Just a little Farmhouse Zen...

Need a little zen? Grab a big pot and boil together the ordinary, the quirky, the simple, and the sweet. Reduce to a simmer and add a sprinkling of yoga and a dash of country charm. Enjoy!

Tuesday, June 23, 2009

Contact Paper and Jell-O Molds

What can I say about moving...it's stressful, exciting, challenging, and filled with the unexpected. Using this very basic moving recipe, I find that moving into a really old house is heavy on the unexpected! Case in point, my kitchen...

I knew going in that the kitchen was in serious need of TLC and an updated look. The walls appear to be papered in some sort of Holly Hobby print. Worse yet, the colors are mustard yellow and brown and all of it is dirty beyond belief. The former owners purchased the property in 1976...a grand time for Holly Hobby, Jello molds, and bell bottom pants. Equally, 1976 must have been a revolutionary time in home decor given the popularity of such time savings products like contact paper - you know, the printed paper that isn't quite poster board but certainly not wallpaper.

Contact paper - still available today - comes in a variety of prints and designs, widths and lengths. It has been used to update closet shelves and kitchen drawers and my mother used it regularly in our cabinets and dresser drawers. She never, however, was bold enough to use it on the wall, so imagine my surprise when I decided to see how difficult it would be to remove the paper on my kitchen walls and discovered it was simply contact paper! Every wall, the shelves, drawers, and even the back panel of the built in spice cupboard are all papered with contact paper!

And speaking of the drawers, the former owners left something else unexpected behind...a handful of old product cookbooks including the Peter Pan Peanut Butter Cook Book and other booklets dating from 1962 to 1978. My favorite is Joys of Jell-O, an undated, spiral bound volume of recipes for everything from a Cherry Cola Mold to Ring-Around-the-Tuna.

I wonder what life in my kitchen was like for the homemaker of 1976. I imagine her with newly papered walls (admittedly a vast improvement from the interesting shades of green paint that graced the walls when she moved in) and a brand new book of recipes by her side tackling Christmas dinner or making dessert on for a 4th of July party. I imagine her pride and sense of peacefully domesticity. I imagine her embracing life on the farm, in an old house, filled with the unexpected.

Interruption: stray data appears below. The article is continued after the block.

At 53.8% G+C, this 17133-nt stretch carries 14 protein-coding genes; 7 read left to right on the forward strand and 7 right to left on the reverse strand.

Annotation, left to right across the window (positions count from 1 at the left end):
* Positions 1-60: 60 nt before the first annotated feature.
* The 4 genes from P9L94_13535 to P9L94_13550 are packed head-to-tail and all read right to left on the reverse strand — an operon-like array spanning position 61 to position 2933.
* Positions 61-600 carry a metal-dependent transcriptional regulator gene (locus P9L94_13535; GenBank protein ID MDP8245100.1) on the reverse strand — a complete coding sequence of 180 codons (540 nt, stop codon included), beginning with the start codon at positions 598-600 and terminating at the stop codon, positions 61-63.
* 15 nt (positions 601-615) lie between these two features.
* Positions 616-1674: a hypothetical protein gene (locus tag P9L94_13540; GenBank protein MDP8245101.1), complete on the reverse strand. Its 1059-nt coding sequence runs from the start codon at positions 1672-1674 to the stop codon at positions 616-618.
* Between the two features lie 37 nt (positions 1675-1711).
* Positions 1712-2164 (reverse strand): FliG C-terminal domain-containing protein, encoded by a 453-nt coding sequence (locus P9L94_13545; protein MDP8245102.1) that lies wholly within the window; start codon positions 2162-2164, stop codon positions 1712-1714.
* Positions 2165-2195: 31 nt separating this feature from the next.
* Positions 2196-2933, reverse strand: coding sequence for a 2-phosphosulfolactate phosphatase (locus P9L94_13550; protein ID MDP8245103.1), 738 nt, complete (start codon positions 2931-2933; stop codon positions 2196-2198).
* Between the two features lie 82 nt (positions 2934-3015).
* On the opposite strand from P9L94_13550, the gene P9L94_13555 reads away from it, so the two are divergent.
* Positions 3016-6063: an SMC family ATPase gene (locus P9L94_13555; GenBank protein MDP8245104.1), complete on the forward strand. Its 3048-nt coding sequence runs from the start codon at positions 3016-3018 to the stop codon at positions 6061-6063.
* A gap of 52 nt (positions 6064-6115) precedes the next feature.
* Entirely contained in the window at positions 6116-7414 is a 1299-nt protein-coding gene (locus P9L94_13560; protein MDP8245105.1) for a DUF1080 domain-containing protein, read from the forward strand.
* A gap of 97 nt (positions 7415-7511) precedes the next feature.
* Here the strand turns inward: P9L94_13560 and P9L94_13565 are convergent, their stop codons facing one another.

I am enjoying my old kitchen, although I have already made plans for its renovation. I'm sure that, in the process, I'll have many more unexpected moments. For now, I'm peacefully settling in and trying to appreciate simple things like contact paper (I've already re-papered my cupboards and shelves) and jello molds, although I've not attempted any of my new found recipes yet. Stay tuned...

Farmer's Market Veggie Dinner:
We just moved, so I won't have a garden of my own this summer. That doesn't mean I'm without fresh veggies! I'm a true believer in supporting local farmers and lucky to live in an area with farmer's markets, veggie stands, and neighbors with gardens close at hand! Here is a quick and easy veggie dinner...oh, with a little something unexpected!

(Serves about 6 or my family of 4)

portobello mushrooms - any variety; roughly chopped
2 large green peppers
large onion
3 chopped carrots
lettuce and/or other greens
1 cup sugar snap peas
6 lices soy bacon, chopped
chopped or dried thyme
dried sage (1/2 tablespoon)
1/4 cup apple barbeque sauce
basil infused olive oil
worcestershire sauce

Saute chopped onion and green pepper in the olive oil until tender. Add bacon, thyme, sage, and about a tablespoon of worcestershire sauce. Cook for about 3 minutes. Add mushrooms and more oil, if necessary. Cook for 4 minutes. Add another tablespoon of worcestershire sauce and barbeque sauce. Cook for 5 minutes.

Toss lettuce with chopped carrots and peas. Place a bed of lettuce on a plate and top with cooked veggies, including a little of the oil/sauce mixture from the pan. Serve with a yeasty roll and a good glass of wine. Yum!

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